Summer came early this April when an army of preteen and teenage girls invaded Stubb’s for “The Dirty Work Tour.” The line up for the sold out show included All Time Low, Yellowcard, Hey Monday, and openers, The Summer Set.
With their infectious pop rock stylings, pinchably-cute smiles and guitarist Josh Montgomery’s new, almost-too-dirty-for-his-own-good mustache, The Summer Set achieved their job as an opening band: to get the crowd moving and excited for what’s coming up. With songs like “Young” and “Chelsea,” the band got the whole crowd jumping, dancing and singing along to every word with lead singer Brian Dales.
The Summer Set ended their performance with “Girls Freak Me Out,” a ballsy move considering the song is basically an insult to every girl in the audience. However, it was obvious the crowd didn’t catch onto the song’s subtle insults, but instead sang along to lines like “With her old school kicks and her hipster friends/ Got a peace sign in hand.” Dales even took the joke one step further when he led the audience in a chant of the line “Some girls freak me out.”
Up next was the female-fronted powerpop band, Hey Monday. The group cleverly started their set with a sound clip of Dane Cook from his “Vicious Circle” tour where he makes a joke about how guys go to clubs to pick up girls, but girls go to clubs just to dance. At the end of the joke, all the members of Hey Monday raced onto the stage playing their single, “I Don’t Wanna Dance.”
Dressed in a black tank top, black shorts and a frilly pink tutu, lead singer Cassadee Pope took command of the stage and proved to everyone in the audience that despite her young age and petite size, she’s got the pipes to rival almost anyone. Pope’s voice was powerful and intense yet beautiful and controlled throughout the whole show. Coupled with her captivating stage presence, even those who aren’t fans of Hey Monday had a hard time not bopping their head along to the band’s engaging show.
Like a blast from the past, Yellowcard took the stage after Hey Monday. The band was met with such enthusiastic screams and cheers that it would have been easy for anyone to mistaken this as Yellowcard’s 2003 tour in support of Ocean Avenue.
Although they’re currently promoting their newest album When You’re Through Thinking, Say Yes that was released in March, the majority of Yellowcard’s set was dedicated to playing their oldies like “Way Away,” “Only One” and the always classic “Ocean Avenue.” In fact the crowd seemed to know the old songs much better than any of the news songs, which was a little confusing and almost unsettling considering most of the audience was about 5-years-old when those songs were released.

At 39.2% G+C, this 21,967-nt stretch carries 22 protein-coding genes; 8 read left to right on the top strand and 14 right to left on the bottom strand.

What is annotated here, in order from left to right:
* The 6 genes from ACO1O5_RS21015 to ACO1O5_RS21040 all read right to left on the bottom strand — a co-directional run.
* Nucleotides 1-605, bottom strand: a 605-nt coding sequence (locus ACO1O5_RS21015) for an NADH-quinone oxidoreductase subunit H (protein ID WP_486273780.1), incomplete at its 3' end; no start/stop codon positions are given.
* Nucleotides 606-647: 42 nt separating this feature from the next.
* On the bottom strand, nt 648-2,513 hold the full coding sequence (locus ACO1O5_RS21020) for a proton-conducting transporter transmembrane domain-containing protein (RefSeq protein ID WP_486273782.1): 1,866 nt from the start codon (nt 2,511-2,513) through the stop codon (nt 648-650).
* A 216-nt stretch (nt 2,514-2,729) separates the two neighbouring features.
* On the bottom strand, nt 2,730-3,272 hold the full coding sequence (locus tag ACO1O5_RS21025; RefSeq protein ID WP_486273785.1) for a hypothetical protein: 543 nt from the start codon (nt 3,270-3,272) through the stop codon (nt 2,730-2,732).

The pop-punk veterans put on quite possibly the best show of the night and did it without any bells and whistles. The band didn’t run around the stage much or jump off anything or even have a very impressive light show. They just played their oh-so addictive, generation-defying tunes, and thoroughly entertained the entire crowd.
When the lights dimmed signaling All Time Low was about to begin their headlining set, a shrill, deafening scream erupted from every girl in the sweaty, dust-filled pit at Stubb’s. The pop rock superstars sauntered onto the stage obviously enjoying their welcome and then started the show with “Time Bomb.” The song was accompanied by the very audible high-pitched voices of every fan in the audience singing along, a trend that continued throughout every song of the show.
Despite the crowd’s outrageous enthusiasm, the show itself was nothing more than an average pop rock performance. The band played their moderately catchy songs including “Damned If I Do Ya,” “Poppin’ Champagne” and “I Feel Like Dancin,’” the newest single from their new album Dirty Work, which will be released June 7. The show also included fan girls trying their darndest to throw their bras, which have the girls’ names, numbers and little love messages scrawled all over them, at the band. Since this has become a regular thing for All Time Low, each time a bra landed on stage, guitarist Jack Barakat grabbed the undergarment and drape it over his mic stand.
The show ended with an encore performance of the songs “Weightless” and “Dear Maria, Count Me In.” But even after the encore and final distributing of leftover picks, towels and drum sticks, handfuls of girls still stood at the stage chanting “All Time Low” as if there’s no such thing as too much All Time Low.